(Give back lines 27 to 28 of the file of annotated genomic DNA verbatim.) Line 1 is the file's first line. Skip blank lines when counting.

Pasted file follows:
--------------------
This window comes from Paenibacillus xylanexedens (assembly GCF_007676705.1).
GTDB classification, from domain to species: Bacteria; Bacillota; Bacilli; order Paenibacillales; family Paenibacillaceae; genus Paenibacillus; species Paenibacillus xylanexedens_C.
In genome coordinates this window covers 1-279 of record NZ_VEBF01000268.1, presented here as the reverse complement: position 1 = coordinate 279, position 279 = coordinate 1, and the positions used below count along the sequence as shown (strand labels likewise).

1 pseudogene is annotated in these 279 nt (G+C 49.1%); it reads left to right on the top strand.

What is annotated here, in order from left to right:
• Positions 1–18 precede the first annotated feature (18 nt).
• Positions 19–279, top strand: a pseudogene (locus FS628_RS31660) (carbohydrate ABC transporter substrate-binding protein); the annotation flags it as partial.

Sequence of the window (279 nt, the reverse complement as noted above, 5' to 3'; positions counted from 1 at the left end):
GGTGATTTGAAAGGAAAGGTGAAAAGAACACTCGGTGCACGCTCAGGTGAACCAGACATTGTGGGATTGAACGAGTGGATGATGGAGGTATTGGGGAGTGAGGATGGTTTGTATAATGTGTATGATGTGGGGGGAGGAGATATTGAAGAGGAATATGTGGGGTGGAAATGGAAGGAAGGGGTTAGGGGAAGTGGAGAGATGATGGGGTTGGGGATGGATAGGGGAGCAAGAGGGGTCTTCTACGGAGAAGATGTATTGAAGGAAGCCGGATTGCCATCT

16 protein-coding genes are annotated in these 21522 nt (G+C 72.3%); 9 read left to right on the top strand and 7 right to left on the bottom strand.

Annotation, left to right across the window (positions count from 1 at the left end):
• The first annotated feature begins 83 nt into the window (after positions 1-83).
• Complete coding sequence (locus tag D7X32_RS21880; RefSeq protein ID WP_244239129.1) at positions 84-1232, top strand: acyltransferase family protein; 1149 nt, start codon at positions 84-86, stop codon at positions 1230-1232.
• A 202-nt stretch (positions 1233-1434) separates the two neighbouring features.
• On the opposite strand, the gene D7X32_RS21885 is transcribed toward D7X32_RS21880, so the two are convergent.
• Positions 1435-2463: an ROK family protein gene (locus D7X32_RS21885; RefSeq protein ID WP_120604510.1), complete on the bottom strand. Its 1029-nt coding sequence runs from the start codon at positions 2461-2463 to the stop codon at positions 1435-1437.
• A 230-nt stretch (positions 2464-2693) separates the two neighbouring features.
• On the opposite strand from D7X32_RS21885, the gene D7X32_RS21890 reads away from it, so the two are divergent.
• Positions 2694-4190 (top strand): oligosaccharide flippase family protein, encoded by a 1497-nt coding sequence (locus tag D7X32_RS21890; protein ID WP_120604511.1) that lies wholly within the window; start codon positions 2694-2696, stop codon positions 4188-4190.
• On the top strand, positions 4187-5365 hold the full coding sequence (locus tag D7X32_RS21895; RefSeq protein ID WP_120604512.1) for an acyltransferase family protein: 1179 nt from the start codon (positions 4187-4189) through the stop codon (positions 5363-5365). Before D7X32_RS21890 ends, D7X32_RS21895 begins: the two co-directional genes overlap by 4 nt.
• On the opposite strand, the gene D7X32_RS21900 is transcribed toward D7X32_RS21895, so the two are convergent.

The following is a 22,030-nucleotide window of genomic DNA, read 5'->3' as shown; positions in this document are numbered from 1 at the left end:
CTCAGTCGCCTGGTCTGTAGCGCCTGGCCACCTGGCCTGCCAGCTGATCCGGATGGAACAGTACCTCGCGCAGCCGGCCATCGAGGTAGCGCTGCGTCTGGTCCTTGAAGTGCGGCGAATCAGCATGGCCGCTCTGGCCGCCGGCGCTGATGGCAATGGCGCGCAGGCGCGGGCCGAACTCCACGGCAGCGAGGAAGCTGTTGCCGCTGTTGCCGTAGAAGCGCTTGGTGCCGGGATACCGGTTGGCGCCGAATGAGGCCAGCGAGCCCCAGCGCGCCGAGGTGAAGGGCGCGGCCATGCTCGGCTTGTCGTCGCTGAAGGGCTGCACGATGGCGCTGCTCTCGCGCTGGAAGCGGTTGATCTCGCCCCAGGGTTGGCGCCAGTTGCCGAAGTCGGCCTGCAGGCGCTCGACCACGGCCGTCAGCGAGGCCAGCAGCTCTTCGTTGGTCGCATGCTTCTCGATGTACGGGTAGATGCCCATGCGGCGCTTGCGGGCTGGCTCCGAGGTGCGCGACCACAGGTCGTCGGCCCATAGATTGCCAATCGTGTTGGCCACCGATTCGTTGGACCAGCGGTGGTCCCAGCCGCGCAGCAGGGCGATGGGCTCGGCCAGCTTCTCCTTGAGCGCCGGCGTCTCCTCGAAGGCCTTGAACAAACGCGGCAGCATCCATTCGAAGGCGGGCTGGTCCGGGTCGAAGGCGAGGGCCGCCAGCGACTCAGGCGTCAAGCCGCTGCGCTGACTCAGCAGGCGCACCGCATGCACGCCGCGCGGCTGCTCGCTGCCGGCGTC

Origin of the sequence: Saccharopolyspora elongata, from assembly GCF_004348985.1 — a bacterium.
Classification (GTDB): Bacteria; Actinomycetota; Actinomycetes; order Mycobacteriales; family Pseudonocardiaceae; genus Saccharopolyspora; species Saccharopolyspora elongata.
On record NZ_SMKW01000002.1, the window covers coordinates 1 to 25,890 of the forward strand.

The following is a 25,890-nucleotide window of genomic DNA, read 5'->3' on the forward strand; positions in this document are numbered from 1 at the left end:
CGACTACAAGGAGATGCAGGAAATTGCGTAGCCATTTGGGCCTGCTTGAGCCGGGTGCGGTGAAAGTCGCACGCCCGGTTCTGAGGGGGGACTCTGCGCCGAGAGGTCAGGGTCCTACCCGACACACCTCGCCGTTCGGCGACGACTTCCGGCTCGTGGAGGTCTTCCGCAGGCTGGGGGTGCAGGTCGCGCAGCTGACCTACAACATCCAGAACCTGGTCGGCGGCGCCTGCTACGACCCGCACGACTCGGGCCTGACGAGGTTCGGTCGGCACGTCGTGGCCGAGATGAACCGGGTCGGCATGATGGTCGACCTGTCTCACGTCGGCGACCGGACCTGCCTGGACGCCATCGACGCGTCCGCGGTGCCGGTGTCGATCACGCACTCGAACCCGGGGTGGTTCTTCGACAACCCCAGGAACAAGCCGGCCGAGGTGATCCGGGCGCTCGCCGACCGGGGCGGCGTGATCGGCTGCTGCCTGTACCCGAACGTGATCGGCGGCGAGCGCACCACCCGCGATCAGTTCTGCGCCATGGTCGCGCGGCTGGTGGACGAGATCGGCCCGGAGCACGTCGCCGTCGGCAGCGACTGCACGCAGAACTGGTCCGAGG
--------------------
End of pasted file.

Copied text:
The following is a 25,890-nucleotide window of genomic DNA, read 5'->3' on the forward strand; positions in this document are numbered from 1 at the left end:
CGACTACAAGGAGATGCAGGAAATTGCGTAGCCATTTGGGCCTGCTTGAGCCGGGTGCGGTGAAAGTCGCACGCCCGGTTCTGAGGGGGGACTCTGCGCCGAGAGGTCAGGGTCCTACCCGACACACCTCGCCGTTCGGCGACGACTTCCGGCTCGTGGAGGTCTTCCGCAGGCTGGGGGTGCAGGTCGCGCAGCTGACCTACAACATCCAGAACCTGGTCGGCGGCGCCTGCTACGACCCGCACGACTCGGGCCTGACGAGGTTCGGTCGGCACGTCGTGGCCGAGATGAACCGGGTCGGCATGATGGTCGACCTGTCTCACGTCGGCGACCGGACCTGCCTGGACGCCATCGACGCGTCCGCGGTGCCGGTGTCGATCACGCACTCGAACCCGGGGTGGTTCTTCGACAACCCCAGGAACAAGCCGGCCGAGGTGATCCGGGCGCTCGCCGACCGGGGCGGCGTGATCGGCTGCTGCCTGTACCCGAACGTGATCGGCGGCGAGCGCACCACCCGCGATCAGTTCTGCGCCATGGTCGCGCGGCTGGTGGACGAGATCGGCCCGGAGCACGTCGCCGTCGGCAGCGACTGCACGCAGAACTGGTCCGAGG